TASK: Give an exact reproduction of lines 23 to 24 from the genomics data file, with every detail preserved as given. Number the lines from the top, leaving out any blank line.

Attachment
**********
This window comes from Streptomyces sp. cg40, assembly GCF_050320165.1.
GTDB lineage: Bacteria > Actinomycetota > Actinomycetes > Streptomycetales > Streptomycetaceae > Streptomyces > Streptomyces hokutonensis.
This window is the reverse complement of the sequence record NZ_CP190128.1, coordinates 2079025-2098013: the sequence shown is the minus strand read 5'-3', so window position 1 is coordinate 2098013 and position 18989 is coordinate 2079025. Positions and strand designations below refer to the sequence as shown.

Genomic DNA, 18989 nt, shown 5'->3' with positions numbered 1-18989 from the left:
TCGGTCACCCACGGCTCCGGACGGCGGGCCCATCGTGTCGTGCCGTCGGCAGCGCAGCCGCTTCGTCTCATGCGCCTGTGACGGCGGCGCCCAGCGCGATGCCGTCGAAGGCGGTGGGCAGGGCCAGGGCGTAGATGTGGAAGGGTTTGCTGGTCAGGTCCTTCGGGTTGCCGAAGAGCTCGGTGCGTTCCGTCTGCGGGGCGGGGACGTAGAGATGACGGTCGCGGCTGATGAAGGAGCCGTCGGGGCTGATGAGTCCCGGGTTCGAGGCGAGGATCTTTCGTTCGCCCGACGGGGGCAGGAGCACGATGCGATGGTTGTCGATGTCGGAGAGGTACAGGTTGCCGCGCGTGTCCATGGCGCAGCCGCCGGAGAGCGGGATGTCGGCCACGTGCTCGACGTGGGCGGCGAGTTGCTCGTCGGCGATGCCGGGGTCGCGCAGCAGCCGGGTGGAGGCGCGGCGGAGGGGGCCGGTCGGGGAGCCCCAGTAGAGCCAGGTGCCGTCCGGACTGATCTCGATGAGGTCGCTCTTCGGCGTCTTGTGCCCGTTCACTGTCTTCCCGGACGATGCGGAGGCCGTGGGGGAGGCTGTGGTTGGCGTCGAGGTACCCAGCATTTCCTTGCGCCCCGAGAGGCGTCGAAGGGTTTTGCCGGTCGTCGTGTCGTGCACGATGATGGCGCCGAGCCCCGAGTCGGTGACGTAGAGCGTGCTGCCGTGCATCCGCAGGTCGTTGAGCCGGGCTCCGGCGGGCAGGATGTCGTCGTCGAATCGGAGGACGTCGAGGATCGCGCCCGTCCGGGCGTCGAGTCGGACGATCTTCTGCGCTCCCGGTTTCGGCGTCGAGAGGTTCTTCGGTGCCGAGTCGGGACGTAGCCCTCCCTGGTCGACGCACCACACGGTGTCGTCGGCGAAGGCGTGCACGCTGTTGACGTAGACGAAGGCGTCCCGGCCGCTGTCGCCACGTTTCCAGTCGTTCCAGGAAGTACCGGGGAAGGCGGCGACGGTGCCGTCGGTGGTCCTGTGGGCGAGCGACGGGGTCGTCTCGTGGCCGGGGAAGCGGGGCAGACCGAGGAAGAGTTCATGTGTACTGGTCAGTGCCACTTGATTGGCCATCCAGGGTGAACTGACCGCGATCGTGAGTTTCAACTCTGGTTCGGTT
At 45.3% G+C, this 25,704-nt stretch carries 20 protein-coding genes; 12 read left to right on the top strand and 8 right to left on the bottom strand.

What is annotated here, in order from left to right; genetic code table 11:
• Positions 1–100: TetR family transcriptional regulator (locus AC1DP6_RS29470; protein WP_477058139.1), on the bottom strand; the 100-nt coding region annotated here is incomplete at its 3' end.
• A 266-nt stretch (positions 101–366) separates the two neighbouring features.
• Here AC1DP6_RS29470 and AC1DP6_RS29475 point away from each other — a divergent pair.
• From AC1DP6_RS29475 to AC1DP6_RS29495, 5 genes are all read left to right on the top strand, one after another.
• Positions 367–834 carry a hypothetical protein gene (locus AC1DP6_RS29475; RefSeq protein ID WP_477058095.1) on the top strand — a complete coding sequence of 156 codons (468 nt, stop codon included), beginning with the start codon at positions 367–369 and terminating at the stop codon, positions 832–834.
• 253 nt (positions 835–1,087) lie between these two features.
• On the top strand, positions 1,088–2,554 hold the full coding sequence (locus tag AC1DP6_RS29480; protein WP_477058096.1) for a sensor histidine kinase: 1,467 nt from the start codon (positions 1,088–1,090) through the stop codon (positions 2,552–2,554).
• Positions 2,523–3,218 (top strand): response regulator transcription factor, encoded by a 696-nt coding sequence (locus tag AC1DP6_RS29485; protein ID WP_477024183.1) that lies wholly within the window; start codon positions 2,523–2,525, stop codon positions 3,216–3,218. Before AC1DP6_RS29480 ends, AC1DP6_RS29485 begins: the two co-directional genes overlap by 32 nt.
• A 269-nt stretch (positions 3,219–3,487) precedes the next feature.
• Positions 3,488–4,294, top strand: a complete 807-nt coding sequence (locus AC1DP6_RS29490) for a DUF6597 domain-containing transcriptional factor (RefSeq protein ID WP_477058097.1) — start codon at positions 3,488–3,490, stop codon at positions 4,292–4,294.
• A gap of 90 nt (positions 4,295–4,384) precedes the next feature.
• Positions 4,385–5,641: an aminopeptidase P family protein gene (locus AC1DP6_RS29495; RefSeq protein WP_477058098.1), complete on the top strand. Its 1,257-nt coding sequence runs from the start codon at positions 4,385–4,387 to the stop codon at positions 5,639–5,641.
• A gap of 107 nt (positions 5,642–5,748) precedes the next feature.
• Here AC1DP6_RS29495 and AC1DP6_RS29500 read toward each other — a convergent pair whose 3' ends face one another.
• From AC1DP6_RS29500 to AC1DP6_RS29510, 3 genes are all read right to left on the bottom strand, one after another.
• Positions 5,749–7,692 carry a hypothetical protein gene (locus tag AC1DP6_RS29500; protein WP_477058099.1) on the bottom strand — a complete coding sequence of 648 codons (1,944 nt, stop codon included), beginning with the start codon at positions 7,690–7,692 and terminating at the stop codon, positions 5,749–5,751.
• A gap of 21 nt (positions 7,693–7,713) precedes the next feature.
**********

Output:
• Positions 5,749–7,692 carry a hypothetical protein gene (locus tag AC1DP6_RS29500; protein WP_477058099.1) on the bottom strand — a complete coding sequence of 648 codons (1,944 nt, stop codon included), beginning with the start codon at positions 7,690–7,692 and terminating at the stop codon, positions 5,749–5,751.
• A gap of 21 nt (positions 7,693–7,713) precedes the next feature.